As you know, I am developing a pump jet propulsor, my question is regarding the number of moulds I should make to cast the parts. I have posted two pics to show you what I mean.

              I decided to mould the front shroud support (the ring with 4 arms coming off it ) as a separate part from the main shroud( big round ring.) bottom photo. However with the rear stator assembly and its own shroud I cannot be sure that you have moulded these separately or as one piece , (top photos) after looking at heaps of your photo bucket images I m not sure. I am thinking through draft angles and air vents and the like and think it's possible but would love your thoughts on it. If I could it would save silicon, time and I could mould in nice filets around the supports, if not I will have to retain the slots and keeps it as a 'fit together afterwards' thing.

              i hope this makes sense..

              what are your thoughts?

              David H

              Comment


              • #52


                Originally posted by Davidh View Post
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                Hello all,

                HWSNBN I have a question for you.

                As you know, I am developing a pump jet propulsor, my question is regarding the number of moulds I should make to cast the parts. I have posted two pics to show you what I mean.

                I decided to mould the front shroud support (the ring with 4 arms coming off it ) as a separate part from the main shroud( big round ring.) bottom photo. However with the rear stator assembly and its own shroud I cannot be sure that you have moulded these separately or as one piece , (top photos) after looking at heaps of your photo bucket images I m not sure. I am thinking through draft angles and air vents and the like and think it's possible but would love your thoughts on it. If I could it would save silicon, time and I could mould in nice filets around the supports, if not I will have to retain the slots and keeps it as a 'fit together afterwards' thing.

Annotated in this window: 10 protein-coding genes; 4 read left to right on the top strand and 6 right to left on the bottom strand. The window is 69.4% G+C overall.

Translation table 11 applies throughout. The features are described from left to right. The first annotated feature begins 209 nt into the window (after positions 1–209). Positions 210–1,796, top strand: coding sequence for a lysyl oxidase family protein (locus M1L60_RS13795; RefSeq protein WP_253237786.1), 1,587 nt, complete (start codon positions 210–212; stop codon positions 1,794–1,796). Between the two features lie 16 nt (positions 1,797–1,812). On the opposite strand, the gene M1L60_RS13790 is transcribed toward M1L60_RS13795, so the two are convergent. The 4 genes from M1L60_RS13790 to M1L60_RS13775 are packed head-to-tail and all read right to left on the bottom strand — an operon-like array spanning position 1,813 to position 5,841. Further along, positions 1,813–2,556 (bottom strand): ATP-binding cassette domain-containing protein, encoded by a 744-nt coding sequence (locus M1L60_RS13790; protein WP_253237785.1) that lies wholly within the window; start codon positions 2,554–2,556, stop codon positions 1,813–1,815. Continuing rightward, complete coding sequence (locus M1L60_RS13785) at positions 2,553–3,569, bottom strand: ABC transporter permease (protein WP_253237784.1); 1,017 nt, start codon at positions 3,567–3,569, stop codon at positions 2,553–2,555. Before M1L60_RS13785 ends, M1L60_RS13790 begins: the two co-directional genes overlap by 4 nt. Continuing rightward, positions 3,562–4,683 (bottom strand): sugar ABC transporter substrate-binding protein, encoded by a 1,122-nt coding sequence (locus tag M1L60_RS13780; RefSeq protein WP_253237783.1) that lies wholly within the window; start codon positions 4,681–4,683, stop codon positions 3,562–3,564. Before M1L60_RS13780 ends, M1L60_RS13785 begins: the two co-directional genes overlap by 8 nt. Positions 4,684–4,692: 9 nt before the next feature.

i hope this makes sense..

                what are your thoughts?

                David H
                Your making perfect sense there. And the answer is: both the forward and after portions of duct can be engineered to also posses their respective stators. The trick is to provide a 'bubble-catcher' ring at the top of the tools cavity. Like how I dressed out the masters for a 1/72 SEAWOLF pump-jets:

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                The bubble-catcher of course becomes an element of the casting, but is easily machined off the part on the lath. Here you see before-and-after bubble-catcher removal to the little pump-jets I produce for the Moebius SEAVIEW fittings kit.

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                I understand your worry, Dave: Will inclusion of the stator within the shroud lead to excessive bubble entrapment during the casting operation. Normally you are right, even if you employ centrifugal and/or pressure steps during the curing process. The bubble-catcher becomes a 'reservoir' to which air-bubbles can migrate to instead of the model part proper. A sacrificial element of the tools cavity, if you will.

                David




                "... well, that takes care of Jorgenson's theory!"